Last month, the Canadian Green Building Council (CaGBC) began the first stage of its Zero Carbon Buildings Initiative with the release of the Zero Carbon Buildings Framework, which assesses energy-efficient buildings with minimal greenhouse gas (GHG) emissions. This is in an effort to support Canada’s stated intention of reducing GHG emissions by 30 per cent by 2030. CaGBC hopes to encourage a move to lower-carbon institutional, commercial, and high-rise residential buildings.
The Initiative will involve several phases in addition to the Framework. Next steps include identifying methods of achieving zero carbon, implementing a zero-carbon building pilot program, and developing a verification program (which will be launched by CaGBC by the end of the second quarter of next year).
“Our focus on carbon emissions as opposed to energy in this framework flows from the increasing urgency to address climate change by reducing greenhouse gas emissions from buildings,” says Thomas Mueller, CaGBC’s president and CEO. “By embarking on this important initiative, the CaGBC is providing the market with a state-of -the-art guideline and, soon, the third-party verification and support required to make net zero carbon buildings a reality in the near future.”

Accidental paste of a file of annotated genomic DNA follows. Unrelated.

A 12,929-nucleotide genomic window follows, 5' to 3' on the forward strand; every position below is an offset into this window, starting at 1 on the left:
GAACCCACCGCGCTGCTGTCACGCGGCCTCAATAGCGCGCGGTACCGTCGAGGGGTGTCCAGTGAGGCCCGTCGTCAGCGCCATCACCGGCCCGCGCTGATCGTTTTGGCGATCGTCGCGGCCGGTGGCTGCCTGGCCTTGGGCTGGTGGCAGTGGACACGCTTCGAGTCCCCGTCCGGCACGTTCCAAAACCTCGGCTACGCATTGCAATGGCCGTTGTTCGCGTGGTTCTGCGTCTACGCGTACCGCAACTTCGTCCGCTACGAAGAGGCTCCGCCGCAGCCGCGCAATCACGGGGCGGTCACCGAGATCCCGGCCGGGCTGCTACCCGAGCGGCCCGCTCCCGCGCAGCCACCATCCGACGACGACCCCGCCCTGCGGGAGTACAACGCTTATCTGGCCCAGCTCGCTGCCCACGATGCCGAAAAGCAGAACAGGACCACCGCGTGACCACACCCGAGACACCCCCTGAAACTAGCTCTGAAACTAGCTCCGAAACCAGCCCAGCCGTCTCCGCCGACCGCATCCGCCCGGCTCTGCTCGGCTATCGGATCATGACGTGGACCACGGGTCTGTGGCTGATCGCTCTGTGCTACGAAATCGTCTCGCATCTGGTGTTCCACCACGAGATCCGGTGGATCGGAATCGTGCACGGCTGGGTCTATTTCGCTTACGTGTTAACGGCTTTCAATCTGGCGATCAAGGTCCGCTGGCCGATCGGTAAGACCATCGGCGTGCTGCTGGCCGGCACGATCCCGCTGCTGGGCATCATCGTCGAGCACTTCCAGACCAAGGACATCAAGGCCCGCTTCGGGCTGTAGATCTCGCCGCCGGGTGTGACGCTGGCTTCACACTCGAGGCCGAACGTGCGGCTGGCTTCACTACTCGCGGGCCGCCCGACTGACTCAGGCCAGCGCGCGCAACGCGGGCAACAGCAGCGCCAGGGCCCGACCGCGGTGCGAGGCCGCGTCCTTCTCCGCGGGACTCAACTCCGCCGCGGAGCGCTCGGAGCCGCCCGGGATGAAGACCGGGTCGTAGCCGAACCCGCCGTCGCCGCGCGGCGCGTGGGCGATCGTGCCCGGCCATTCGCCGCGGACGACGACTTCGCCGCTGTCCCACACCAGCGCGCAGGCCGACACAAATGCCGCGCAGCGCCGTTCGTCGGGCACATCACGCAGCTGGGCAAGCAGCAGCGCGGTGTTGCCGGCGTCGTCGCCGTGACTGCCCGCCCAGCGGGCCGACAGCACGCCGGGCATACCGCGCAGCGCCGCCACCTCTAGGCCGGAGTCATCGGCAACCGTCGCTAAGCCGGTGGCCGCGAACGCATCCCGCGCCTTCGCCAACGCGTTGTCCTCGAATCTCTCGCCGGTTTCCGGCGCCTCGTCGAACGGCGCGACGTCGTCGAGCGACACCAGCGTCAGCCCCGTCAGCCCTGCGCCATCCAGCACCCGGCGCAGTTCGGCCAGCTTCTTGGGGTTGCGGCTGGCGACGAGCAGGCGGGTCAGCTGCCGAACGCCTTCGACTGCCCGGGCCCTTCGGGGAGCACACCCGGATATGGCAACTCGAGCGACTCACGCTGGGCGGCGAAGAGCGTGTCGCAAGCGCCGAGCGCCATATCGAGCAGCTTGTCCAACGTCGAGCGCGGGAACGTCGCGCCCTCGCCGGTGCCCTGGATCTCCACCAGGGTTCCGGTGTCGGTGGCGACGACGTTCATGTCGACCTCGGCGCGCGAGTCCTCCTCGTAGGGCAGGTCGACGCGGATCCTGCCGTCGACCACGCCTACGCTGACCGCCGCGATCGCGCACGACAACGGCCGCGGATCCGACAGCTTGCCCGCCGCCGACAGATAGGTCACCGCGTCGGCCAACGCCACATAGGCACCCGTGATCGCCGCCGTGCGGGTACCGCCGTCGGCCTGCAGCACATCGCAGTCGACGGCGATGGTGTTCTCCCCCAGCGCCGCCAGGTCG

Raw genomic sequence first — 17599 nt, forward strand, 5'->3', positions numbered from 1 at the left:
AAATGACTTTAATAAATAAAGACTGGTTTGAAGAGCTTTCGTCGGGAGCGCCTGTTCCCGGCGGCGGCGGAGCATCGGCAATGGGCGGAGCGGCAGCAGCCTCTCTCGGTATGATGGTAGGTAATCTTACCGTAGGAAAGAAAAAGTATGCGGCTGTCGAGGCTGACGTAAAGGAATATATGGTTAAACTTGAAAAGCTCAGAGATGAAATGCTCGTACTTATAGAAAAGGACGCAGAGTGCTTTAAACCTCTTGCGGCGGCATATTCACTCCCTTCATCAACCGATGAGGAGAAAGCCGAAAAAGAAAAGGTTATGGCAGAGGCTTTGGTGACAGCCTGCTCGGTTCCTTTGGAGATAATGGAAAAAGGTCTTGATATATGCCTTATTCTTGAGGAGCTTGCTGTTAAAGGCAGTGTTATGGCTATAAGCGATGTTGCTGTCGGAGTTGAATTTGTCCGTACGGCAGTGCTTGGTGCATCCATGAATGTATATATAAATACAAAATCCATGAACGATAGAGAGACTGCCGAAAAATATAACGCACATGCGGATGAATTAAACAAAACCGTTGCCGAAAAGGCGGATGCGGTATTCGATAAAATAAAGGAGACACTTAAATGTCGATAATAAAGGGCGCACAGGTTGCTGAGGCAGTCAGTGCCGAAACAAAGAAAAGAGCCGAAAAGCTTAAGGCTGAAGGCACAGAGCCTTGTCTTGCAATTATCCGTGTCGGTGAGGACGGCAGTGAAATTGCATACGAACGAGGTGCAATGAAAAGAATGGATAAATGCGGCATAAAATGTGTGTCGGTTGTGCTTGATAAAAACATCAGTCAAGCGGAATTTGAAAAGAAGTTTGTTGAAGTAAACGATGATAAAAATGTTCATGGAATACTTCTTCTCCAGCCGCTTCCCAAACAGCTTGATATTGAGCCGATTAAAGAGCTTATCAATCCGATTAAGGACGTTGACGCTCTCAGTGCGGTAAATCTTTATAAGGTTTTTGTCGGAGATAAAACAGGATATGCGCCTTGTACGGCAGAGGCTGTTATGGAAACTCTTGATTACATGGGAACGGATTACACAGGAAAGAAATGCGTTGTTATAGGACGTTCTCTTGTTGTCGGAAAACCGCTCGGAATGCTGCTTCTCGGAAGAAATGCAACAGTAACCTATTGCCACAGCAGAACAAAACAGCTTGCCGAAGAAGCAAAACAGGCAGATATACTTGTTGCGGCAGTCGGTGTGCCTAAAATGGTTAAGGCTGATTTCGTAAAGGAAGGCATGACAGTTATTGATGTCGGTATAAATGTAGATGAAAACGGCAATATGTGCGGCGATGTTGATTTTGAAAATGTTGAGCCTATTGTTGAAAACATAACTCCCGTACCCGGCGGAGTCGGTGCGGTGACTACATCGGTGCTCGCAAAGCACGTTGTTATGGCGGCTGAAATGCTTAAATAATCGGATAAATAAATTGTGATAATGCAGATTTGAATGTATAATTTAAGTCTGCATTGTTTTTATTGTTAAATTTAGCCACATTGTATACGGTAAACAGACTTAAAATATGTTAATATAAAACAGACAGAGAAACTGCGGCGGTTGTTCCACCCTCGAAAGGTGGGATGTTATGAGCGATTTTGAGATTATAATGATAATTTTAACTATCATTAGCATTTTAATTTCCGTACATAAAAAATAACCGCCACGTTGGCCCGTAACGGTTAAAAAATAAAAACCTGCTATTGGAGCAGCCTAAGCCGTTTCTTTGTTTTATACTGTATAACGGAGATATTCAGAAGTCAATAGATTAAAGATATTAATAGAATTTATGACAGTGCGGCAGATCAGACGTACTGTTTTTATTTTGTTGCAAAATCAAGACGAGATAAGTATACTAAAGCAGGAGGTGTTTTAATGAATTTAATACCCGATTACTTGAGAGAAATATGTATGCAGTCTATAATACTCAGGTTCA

The Framework facilitates GHG reduction for a variety of building types, and provides a clearer definition of a zero-carbon building. It was devised using information obtained by CaGBC and Integral’s Vancouver-based Research and Planning Group, from review of nine international net-zero buildings and consultations with 50 people in 40 organizations.
The Zero Carbon Buildings Framework establishes five key components for evaluating building carbon footprints:
- a GHG intensity metric, calculated using regional emissions factors, with which to assess a building’s emissions;
- an energy intensity metric to encourage design of more efficient, reliable, and resilient buildings;
- a peak energy demand metric to encourage implementation of peak shaving measures;
- an embodied carbon metric to facilitate recognition of building material life cycle impacts; and
- a requirement for renewable energy to be procured directly or generated onsite, to ensure clean power generation.
The Initiative’s first pilot project, the Joyce Centre for Partnership and Innovation at Mohawk College, will incorporate the Framework. This will help in determining what performance requirements should be set in the Initiative’s future phases, and provide general insight on the Framework’s effectiveness.
To read more about the Zero Carbon Initiative, visit the CaGBC website.